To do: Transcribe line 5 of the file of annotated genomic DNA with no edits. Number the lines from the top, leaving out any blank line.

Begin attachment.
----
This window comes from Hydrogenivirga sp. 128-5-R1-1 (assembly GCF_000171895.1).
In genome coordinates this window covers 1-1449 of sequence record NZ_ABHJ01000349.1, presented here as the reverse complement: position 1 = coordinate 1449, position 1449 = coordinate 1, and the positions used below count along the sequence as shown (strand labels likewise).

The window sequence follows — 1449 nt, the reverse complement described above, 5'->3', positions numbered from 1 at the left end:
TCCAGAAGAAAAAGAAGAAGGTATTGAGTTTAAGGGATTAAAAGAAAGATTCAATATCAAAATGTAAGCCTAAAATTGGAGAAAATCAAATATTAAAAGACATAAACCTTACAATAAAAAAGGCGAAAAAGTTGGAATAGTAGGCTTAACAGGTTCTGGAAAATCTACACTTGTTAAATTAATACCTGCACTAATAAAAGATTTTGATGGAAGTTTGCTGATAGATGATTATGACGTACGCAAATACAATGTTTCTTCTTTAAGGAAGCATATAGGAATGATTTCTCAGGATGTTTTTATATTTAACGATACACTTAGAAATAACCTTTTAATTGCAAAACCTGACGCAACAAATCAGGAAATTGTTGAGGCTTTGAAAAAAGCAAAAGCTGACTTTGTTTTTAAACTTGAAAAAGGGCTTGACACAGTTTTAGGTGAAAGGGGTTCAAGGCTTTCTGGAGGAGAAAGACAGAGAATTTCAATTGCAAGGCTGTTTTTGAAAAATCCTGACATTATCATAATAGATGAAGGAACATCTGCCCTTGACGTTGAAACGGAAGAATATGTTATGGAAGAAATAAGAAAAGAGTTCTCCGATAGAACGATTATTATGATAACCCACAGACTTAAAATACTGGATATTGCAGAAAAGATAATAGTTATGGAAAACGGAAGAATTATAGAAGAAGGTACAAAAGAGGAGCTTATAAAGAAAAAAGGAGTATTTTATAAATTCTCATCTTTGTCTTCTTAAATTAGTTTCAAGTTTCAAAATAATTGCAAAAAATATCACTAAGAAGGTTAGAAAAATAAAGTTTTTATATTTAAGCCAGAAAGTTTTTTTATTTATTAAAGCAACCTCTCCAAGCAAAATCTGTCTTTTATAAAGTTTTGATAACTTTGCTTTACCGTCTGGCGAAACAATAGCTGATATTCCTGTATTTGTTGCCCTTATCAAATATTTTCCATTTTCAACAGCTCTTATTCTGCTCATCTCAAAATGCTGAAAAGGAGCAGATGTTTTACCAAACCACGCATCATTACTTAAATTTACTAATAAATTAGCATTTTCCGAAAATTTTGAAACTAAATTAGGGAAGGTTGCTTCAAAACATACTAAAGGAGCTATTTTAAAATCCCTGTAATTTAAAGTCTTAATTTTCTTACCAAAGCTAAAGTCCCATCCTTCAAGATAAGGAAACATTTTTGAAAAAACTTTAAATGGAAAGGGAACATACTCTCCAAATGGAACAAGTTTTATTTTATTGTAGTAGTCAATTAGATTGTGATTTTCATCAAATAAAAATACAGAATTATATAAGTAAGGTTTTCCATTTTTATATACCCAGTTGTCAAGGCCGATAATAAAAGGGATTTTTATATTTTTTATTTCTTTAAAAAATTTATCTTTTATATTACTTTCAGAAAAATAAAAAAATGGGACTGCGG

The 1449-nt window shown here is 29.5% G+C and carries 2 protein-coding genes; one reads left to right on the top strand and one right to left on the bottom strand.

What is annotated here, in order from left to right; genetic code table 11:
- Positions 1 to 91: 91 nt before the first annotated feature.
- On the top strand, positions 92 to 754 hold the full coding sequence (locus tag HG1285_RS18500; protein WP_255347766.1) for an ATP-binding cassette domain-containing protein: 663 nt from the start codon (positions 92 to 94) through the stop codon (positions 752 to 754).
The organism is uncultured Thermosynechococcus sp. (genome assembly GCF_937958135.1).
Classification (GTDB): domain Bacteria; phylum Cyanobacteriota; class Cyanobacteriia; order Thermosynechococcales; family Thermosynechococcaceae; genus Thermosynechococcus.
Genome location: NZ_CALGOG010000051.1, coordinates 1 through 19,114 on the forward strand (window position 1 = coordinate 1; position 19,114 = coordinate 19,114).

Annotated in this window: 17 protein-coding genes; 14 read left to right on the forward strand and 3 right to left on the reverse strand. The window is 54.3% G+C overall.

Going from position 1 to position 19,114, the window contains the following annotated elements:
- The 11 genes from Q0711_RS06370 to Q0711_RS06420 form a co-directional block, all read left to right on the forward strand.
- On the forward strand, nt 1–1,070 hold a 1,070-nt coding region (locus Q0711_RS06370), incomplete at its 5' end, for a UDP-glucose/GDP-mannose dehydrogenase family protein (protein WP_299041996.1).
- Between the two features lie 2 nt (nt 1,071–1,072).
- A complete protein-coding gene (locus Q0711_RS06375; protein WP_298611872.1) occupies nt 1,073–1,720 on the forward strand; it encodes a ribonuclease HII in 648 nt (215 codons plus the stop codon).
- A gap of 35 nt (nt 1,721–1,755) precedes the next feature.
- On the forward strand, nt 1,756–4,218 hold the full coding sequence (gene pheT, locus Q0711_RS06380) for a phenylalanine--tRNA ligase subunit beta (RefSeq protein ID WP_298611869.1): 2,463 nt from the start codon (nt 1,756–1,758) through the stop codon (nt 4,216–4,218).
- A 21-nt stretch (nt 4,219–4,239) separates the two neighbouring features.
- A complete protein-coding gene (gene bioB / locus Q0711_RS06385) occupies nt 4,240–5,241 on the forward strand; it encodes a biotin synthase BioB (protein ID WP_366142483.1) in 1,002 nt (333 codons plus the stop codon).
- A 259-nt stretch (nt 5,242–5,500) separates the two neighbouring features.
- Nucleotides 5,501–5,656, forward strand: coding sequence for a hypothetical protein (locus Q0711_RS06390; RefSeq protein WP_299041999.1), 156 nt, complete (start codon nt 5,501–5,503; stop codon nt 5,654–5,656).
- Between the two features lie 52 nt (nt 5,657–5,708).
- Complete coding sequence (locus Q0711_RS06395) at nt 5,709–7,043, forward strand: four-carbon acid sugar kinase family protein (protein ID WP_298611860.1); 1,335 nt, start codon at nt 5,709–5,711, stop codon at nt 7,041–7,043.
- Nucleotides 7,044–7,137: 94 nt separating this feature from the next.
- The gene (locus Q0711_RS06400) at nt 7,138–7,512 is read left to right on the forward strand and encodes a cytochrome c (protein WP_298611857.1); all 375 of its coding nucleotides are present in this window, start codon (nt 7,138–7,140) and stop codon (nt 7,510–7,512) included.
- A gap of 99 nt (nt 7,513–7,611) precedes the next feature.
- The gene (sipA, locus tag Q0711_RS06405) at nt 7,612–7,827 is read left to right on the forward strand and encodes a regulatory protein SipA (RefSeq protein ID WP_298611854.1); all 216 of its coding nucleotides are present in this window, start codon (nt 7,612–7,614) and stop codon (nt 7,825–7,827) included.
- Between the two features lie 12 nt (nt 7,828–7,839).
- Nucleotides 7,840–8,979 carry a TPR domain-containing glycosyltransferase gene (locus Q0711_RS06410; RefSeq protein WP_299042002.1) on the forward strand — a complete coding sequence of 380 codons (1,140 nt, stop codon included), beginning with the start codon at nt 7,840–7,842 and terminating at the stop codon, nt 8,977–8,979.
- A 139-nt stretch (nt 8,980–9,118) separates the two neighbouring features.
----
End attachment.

The 1449-nt window shown here is 29.5% G+C and carries 2 protein-coding genes; one reads left to right on the top strand and one right to left on the bottom strand.